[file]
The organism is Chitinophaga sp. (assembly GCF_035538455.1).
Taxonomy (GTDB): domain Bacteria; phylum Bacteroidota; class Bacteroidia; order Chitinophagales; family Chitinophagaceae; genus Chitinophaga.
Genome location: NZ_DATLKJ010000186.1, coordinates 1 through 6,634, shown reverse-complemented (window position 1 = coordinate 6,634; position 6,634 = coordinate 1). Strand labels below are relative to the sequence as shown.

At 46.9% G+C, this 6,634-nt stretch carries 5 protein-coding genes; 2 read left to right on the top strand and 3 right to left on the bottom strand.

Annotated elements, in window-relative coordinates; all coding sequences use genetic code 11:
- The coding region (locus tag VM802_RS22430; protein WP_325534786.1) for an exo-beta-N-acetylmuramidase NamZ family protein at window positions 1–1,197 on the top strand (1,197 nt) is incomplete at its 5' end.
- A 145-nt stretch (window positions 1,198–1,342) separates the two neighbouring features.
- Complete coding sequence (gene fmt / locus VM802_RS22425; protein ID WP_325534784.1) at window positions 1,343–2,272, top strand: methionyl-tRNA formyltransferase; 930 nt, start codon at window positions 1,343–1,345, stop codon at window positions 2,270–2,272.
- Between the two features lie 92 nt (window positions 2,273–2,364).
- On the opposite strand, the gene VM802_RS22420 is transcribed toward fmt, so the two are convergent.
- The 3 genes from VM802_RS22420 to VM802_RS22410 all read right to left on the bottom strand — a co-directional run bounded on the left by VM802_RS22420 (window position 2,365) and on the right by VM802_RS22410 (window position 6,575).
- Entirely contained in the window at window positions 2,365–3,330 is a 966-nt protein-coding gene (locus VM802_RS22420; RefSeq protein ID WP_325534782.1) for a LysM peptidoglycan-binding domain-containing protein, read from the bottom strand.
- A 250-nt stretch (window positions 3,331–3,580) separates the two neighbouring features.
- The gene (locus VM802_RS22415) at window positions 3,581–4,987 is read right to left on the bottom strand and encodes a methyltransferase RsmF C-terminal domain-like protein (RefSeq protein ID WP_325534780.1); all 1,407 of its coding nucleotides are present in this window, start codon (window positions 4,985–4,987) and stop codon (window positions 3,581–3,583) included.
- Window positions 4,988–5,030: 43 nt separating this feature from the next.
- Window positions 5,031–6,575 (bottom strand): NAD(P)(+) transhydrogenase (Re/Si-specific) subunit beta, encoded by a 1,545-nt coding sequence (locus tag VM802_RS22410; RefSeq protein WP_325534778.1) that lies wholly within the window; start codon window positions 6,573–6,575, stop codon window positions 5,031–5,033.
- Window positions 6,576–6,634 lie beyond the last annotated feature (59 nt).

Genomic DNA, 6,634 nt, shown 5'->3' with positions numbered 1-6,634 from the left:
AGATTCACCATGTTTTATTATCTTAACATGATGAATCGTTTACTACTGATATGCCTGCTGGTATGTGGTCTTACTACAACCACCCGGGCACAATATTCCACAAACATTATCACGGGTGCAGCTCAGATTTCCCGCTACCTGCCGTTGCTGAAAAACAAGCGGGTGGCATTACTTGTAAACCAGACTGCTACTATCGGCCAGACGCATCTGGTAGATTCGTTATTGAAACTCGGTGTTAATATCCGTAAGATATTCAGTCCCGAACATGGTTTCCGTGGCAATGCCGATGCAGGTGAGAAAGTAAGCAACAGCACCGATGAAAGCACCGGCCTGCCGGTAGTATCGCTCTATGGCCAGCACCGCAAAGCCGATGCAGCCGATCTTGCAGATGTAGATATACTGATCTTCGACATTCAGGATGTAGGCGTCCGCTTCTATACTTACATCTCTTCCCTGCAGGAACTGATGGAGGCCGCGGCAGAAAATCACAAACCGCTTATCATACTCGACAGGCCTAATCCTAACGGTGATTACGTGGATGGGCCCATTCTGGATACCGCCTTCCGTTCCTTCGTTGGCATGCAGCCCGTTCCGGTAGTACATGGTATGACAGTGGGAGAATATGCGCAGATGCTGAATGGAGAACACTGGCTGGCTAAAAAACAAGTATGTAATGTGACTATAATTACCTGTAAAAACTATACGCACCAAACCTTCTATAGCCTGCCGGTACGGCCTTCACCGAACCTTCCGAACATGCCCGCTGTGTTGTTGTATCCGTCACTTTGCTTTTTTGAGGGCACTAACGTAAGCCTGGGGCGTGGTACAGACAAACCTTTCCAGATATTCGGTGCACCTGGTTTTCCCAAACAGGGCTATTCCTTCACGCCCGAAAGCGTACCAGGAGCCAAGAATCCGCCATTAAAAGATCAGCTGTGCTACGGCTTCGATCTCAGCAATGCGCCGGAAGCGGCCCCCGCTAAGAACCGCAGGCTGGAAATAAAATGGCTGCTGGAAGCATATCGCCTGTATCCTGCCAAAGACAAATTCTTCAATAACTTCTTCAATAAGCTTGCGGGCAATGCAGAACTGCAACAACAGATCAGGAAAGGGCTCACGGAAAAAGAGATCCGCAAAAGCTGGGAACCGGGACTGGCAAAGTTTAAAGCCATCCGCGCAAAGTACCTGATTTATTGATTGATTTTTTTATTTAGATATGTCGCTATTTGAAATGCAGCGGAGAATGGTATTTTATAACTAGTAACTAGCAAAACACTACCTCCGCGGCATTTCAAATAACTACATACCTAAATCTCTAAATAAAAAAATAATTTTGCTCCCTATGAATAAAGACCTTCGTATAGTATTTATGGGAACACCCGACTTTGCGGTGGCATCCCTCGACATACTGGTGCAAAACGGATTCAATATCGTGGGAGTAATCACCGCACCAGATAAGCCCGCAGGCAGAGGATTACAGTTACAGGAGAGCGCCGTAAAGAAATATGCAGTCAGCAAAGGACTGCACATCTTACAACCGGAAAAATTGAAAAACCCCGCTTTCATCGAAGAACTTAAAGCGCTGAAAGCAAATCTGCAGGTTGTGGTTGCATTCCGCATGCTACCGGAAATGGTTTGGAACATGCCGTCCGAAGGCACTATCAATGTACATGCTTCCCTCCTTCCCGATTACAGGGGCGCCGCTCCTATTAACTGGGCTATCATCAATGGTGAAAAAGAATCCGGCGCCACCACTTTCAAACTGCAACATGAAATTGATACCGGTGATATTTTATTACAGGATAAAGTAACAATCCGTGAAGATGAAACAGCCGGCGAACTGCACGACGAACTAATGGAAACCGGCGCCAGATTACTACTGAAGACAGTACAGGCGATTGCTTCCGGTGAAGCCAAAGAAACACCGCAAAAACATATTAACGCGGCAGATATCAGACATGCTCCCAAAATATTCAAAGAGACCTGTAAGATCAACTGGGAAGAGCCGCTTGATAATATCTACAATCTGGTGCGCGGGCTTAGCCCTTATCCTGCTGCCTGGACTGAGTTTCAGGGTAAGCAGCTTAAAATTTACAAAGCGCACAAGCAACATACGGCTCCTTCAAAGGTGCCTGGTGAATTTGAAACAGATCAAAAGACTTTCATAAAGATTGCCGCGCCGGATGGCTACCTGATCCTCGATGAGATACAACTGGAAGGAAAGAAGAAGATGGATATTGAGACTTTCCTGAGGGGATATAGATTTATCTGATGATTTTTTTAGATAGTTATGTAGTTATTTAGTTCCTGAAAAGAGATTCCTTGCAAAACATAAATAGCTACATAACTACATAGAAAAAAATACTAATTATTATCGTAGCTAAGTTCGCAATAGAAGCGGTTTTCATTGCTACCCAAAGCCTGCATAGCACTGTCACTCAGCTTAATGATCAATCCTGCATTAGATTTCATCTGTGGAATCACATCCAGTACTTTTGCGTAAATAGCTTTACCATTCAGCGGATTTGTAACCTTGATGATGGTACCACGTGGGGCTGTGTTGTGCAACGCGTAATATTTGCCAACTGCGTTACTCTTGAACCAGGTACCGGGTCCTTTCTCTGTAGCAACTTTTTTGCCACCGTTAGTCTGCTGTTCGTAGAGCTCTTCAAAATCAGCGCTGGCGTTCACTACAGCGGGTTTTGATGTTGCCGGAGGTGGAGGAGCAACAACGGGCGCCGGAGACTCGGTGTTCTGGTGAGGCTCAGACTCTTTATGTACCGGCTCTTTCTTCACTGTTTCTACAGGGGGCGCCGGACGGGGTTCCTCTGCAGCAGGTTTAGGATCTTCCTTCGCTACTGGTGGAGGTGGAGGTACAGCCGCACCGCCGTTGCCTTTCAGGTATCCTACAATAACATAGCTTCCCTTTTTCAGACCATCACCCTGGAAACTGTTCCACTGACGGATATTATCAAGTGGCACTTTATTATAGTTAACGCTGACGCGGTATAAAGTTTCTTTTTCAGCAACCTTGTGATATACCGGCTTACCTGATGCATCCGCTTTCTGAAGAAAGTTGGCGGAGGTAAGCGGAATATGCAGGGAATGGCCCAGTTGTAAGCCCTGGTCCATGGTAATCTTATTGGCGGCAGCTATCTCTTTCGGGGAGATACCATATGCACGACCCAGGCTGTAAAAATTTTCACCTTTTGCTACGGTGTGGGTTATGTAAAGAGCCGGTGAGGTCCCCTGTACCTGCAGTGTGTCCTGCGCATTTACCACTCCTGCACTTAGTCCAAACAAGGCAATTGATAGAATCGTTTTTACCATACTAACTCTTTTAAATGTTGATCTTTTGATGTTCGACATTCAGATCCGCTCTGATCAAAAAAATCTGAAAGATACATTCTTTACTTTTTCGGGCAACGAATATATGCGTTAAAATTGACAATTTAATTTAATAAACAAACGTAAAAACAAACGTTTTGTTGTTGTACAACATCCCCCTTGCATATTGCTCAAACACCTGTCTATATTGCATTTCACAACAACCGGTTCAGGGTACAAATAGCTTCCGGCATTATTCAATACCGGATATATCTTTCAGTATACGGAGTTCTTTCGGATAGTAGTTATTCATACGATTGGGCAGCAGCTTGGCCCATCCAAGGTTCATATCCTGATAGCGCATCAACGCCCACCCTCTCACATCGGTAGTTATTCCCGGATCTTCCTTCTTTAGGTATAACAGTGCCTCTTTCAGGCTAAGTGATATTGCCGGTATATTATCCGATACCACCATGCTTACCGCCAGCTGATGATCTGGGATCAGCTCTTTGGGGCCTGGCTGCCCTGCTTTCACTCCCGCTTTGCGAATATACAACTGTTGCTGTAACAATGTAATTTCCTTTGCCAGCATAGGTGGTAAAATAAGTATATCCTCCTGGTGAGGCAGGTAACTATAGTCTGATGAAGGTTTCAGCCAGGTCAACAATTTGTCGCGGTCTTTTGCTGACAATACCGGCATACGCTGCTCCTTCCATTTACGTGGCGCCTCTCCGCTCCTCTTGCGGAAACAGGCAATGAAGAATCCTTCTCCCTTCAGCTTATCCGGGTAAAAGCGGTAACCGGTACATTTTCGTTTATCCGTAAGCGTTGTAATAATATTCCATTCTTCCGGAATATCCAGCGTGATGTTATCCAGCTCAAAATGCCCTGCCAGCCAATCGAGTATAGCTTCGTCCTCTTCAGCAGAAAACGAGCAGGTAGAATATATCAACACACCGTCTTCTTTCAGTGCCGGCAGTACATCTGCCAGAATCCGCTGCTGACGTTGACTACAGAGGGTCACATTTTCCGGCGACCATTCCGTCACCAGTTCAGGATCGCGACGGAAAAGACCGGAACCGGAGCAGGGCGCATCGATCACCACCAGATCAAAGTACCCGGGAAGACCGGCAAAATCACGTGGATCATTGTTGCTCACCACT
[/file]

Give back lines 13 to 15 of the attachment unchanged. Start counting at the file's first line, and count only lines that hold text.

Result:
- A 250-nt stretch (window positions 3,331–3,580) separates the two neighbouring features.
- The gene (locus VM802_RS22415) at window positions 3,581–4,987 is read right to left on the bottom strand and encodes a methyltransferase RsmF C-terminal domain-like protein (RefSeq protein ID WP_325534780.1); all 1,407 of its coding nucleotides are present in this window, start codon (window positions 4,985–4,987) and stop codon (window positions 3,581–3,583) included.
- Window positions 4,988–5,030: 43 nt separating this feature from the next.